- The Washington Times - Monday, November 30, 2020

Dear Santa,

It’s been awhile, a long while since many, perhaps most of us, have written to you.

Too many years, people merely run through post-Thanksgiving machinations ‘til Christmas morn. The Festival of Lights and Mass, photo-ops with your mall stand-ins, and running about to make sure the kids (even the older ones) get shining bikes, the latest electronic gizmos or luxury boutiques like Moncler, whose D.C. shop was looted in the name of George Floyd and Black Lives Matter.

Santa, I’m sure that even though you are a denizen of the North Pole and your closest advisers are Mrs. Claus and the elves, you are up on what’s been happening this year around the glove. That is, after all, your annual thing, checking the naughty and nice lists and making Christmas Eve visits in what appears to be hither and thither.

We’re still keeping the faith though.

See, Santa, the kids are worried.

Kids are worried this year because of COVID-19, a nasty germ.

Kids are worried because the germ shut down their schools, their sports programs and their neighborhood recreation programs.

There are no dance and music lessons.

No karate and gym classes.

No social connections except online.

Kids can’t even visit their grandmas and grandpas because “experts” don’t want the germ to spread.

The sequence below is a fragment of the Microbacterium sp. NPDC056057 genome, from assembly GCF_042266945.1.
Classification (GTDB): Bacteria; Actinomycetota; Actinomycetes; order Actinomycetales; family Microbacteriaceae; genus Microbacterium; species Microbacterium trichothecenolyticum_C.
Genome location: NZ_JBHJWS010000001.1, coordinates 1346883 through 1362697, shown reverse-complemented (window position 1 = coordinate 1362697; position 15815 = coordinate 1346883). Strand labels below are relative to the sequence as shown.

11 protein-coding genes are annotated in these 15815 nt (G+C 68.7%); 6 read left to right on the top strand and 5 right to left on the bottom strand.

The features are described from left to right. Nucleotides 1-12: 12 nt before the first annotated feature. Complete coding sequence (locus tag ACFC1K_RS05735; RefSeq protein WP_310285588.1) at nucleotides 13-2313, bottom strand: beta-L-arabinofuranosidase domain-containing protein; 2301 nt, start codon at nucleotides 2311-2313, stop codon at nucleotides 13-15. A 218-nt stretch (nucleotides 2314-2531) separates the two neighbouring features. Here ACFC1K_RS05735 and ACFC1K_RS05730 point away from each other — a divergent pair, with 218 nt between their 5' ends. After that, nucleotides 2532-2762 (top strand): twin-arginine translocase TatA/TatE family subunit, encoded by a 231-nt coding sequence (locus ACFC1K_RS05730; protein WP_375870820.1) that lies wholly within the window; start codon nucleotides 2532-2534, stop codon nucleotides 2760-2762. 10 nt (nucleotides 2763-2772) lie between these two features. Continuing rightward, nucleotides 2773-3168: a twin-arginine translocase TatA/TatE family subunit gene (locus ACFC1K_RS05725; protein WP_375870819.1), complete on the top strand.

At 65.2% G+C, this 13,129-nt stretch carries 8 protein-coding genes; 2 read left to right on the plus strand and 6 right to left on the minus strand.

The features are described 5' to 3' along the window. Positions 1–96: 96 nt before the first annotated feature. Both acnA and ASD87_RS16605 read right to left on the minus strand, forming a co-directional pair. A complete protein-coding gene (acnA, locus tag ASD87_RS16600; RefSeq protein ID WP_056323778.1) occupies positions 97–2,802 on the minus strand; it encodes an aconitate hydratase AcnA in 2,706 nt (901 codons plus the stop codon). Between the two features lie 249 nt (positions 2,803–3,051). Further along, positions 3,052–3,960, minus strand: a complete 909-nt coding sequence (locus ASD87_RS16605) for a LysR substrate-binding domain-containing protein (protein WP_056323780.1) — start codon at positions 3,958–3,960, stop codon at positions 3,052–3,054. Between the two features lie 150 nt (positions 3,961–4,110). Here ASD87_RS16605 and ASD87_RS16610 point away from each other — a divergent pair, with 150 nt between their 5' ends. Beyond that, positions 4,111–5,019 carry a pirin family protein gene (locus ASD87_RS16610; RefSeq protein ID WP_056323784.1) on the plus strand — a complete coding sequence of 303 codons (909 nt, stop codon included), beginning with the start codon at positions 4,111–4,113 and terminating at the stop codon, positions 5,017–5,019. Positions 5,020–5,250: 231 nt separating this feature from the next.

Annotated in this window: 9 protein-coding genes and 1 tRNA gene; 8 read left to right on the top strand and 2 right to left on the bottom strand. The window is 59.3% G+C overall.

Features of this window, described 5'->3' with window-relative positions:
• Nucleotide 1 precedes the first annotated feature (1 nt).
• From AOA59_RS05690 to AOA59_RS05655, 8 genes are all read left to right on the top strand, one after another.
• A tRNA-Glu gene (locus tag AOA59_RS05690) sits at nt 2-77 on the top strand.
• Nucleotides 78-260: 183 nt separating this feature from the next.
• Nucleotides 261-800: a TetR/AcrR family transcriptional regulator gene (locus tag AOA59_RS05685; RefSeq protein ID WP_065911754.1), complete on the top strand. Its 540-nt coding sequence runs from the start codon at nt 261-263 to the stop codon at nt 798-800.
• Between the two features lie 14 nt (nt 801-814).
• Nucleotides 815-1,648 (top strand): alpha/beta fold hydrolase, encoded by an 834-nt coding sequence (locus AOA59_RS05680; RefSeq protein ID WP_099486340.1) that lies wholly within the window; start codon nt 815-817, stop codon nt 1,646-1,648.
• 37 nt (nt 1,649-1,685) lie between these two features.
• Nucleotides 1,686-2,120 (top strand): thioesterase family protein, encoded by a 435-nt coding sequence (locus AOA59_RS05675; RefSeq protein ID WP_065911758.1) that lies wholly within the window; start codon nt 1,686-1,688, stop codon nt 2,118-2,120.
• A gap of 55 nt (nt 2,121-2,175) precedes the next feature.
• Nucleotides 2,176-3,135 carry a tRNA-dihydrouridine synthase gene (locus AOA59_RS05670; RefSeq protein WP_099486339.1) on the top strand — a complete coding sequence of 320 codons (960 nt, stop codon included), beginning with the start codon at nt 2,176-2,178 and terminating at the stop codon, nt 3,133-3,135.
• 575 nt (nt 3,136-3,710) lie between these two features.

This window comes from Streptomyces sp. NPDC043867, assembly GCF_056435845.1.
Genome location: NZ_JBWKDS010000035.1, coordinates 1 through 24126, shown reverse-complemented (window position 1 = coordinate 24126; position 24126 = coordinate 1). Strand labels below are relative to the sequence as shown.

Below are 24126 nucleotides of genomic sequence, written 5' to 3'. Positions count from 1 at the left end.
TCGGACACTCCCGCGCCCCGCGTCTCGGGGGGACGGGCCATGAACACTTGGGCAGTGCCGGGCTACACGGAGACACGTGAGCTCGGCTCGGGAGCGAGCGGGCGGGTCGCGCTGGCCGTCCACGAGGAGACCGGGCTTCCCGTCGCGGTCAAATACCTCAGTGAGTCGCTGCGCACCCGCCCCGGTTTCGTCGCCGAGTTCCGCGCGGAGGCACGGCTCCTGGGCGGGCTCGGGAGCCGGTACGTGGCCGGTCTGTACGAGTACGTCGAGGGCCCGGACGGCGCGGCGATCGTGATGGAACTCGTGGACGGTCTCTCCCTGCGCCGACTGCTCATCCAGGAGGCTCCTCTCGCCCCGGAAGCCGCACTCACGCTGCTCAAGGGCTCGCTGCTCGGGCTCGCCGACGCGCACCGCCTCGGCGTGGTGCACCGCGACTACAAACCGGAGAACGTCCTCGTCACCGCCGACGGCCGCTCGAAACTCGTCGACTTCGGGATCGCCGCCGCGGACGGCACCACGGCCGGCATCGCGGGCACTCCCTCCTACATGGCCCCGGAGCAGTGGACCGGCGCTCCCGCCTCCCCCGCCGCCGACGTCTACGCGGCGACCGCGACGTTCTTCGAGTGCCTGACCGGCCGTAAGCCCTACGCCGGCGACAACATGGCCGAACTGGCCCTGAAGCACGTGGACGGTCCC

Some kids are so fearful they’re even writing letters to you about the germ and how they want the germ to go away.

One girl, a 10-year-old whose mom is a caretaker, wrote in her letter to you that she’s often afraid for her and hopes that the germ “no longer exists.”

Another girl, a young French fille, wrote that she’s not requesting a lot of gifts because she doesn’t want to spread the infections.

Yet another wrote that his wish is money for his parents to pay bills and Internet access so he can study.


The kids have perspective.

They know, Santa.

They know what their unemployed parents are going through and why. And while they might not engage in conversions with grown folk are how they actually feel and what they actually think, they feel comfortable telling Santa Claus.

They also know Santa won’t be in the malls, churches and shopping centers this season, so they’re communicating the old-fashioned way, by writing letters, postcards, Christmas cards and sending them to you via snail mail.

Volunteers around the world who don’t live on the North Pole usually go through their letters at post offices. Ordinarily, the volunteers try to make sure the kids’ requests for basketballs and the like are taken care of — and in case you’re wondering, Barbie Dolls and Hot Wheels are still a fave).

Getting rid of viruses is not.

So, as you make your rounds on Christmas Eve 2020, stay safe, Santa. Here’s hoping Rudolph’s bright red nose steers you right.

As for my list, I’m asking that a promising vaccine or two is on your list. You know, I’ve got the kids’ back.

They believe, I believe.

⦁ Deborah Simmons can be contacted at dsimmons@washingtontimes.com.

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